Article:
It is now ten minutes to 3 p.m. and some of the students in other classes are beginning to file out of the building. Yet, the two teachers maintained calm as the natural twitch factor of first and second graders began to ramp up.
“OK, everyone stand up and do either five somersaults or five jumping jacks,” said Ms.Ristoff. Little bodies instantly went into action. In three minutes everyone was done and sitting back in circle. It took some refocusing, but we were checked out and the students ran inside to pick up their packs a few minutes after 3 p.m. This was a masterfully held circle. Perfect in its timing, respect for individual voices, and content.
I had volunteered to spend an afternoon with the students so they would better know me when I came to be part of their field trip later in the month to visit a blooming prairie. I should have guessed that the students and their teachers would be familiar with circle. However, I had no idea that sitting in a circle with them would be such a poignant reminder to me of the power of circle.
These youngsters are being raised to understand and love the natural world around them. And they are being raised to listen and respect one another. This bodes well for the future of the world around them. And as a complete bonus, two of them gave me a hug on their way into the building!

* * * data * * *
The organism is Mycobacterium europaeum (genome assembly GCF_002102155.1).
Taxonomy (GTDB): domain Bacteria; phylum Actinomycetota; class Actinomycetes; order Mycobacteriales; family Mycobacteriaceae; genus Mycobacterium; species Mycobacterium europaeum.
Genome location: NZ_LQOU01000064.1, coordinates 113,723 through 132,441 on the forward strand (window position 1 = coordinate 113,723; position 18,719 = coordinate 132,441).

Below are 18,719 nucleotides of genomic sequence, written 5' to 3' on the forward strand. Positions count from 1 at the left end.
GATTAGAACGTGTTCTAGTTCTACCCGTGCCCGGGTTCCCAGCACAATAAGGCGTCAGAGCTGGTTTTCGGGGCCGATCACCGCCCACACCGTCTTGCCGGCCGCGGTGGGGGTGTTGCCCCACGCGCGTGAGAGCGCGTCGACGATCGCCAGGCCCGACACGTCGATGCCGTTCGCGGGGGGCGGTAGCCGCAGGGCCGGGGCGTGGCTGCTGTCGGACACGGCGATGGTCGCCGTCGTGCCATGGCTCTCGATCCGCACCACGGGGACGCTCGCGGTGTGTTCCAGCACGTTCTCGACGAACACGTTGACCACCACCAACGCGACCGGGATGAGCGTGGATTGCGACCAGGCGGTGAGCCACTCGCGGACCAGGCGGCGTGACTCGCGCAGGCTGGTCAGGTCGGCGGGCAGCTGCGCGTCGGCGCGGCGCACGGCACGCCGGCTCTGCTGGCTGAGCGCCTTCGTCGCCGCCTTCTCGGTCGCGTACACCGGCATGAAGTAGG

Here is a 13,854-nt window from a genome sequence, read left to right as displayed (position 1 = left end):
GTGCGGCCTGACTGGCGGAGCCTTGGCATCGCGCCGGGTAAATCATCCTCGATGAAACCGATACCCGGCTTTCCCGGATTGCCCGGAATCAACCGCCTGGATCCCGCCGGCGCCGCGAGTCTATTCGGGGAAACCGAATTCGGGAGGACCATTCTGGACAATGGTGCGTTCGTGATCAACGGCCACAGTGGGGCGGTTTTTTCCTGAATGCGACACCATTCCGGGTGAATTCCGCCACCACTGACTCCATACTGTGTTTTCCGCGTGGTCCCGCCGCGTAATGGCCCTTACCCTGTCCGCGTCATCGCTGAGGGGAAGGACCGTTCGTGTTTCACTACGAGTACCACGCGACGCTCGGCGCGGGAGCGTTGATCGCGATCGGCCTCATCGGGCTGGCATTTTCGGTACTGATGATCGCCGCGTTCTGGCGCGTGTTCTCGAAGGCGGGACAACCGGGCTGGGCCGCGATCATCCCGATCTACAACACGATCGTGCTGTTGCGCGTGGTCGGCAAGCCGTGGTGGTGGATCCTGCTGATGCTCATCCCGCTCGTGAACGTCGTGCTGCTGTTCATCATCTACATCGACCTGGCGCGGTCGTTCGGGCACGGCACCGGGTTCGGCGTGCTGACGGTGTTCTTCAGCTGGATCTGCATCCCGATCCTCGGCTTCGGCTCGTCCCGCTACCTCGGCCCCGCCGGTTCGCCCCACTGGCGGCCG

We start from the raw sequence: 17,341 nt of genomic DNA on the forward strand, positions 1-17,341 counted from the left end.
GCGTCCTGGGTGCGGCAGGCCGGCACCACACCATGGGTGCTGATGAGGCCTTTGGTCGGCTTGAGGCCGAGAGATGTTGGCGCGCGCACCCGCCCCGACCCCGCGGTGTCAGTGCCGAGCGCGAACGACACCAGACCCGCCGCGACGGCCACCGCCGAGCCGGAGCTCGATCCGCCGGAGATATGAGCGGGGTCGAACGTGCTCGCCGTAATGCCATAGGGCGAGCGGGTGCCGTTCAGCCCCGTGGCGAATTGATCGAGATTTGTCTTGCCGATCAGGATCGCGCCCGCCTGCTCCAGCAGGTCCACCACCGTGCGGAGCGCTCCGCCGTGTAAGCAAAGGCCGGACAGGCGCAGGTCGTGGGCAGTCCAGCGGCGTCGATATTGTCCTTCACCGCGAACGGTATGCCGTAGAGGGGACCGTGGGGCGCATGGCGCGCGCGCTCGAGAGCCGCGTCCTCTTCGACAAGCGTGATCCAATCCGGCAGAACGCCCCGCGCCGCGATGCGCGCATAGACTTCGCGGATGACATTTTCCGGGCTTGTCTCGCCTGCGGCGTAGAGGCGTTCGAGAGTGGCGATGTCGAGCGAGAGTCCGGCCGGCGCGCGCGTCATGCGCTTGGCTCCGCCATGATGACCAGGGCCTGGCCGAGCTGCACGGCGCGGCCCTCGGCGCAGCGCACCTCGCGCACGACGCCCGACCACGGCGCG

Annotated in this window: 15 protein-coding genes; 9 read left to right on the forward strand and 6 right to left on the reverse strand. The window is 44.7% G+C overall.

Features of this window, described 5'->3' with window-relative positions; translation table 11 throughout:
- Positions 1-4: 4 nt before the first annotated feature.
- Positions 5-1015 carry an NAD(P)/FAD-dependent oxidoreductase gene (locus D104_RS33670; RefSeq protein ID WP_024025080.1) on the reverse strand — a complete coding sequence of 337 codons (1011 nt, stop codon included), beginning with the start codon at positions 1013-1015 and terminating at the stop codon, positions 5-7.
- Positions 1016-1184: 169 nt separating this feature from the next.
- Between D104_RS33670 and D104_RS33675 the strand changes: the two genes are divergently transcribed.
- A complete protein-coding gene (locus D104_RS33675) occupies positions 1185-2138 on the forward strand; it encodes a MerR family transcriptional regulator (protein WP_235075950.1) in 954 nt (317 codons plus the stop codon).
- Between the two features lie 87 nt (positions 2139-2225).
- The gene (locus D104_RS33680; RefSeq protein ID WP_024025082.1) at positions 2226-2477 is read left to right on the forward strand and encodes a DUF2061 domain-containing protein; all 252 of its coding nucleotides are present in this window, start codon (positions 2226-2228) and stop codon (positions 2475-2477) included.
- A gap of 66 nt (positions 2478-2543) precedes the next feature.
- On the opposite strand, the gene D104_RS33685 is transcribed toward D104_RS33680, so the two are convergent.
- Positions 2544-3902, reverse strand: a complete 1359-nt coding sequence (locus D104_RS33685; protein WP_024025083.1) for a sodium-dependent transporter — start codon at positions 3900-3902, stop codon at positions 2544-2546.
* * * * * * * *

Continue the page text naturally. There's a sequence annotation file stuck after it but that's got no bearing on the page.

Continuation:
I can picture you in circle with these littles, grinning from ear to ear. I love how you are so immersed in community on so many levels and especially how willing you are to share what you know. Such a treasure you are, and now this new generation will discover it too! Thanks for a happy start to my day*
Thank you, Bonnie. Starting your day on a happy note could not make me happier! Ann
Thank you for starting my day with a smile. 💕
Thank you, Katharine. Yes, there is so much going on in education that we must continue to celebrate. Ann
Ann, this looks amazing! What a wonderful circle.
With appreciation, Margaret—for ALL the ways you support my missives. Ann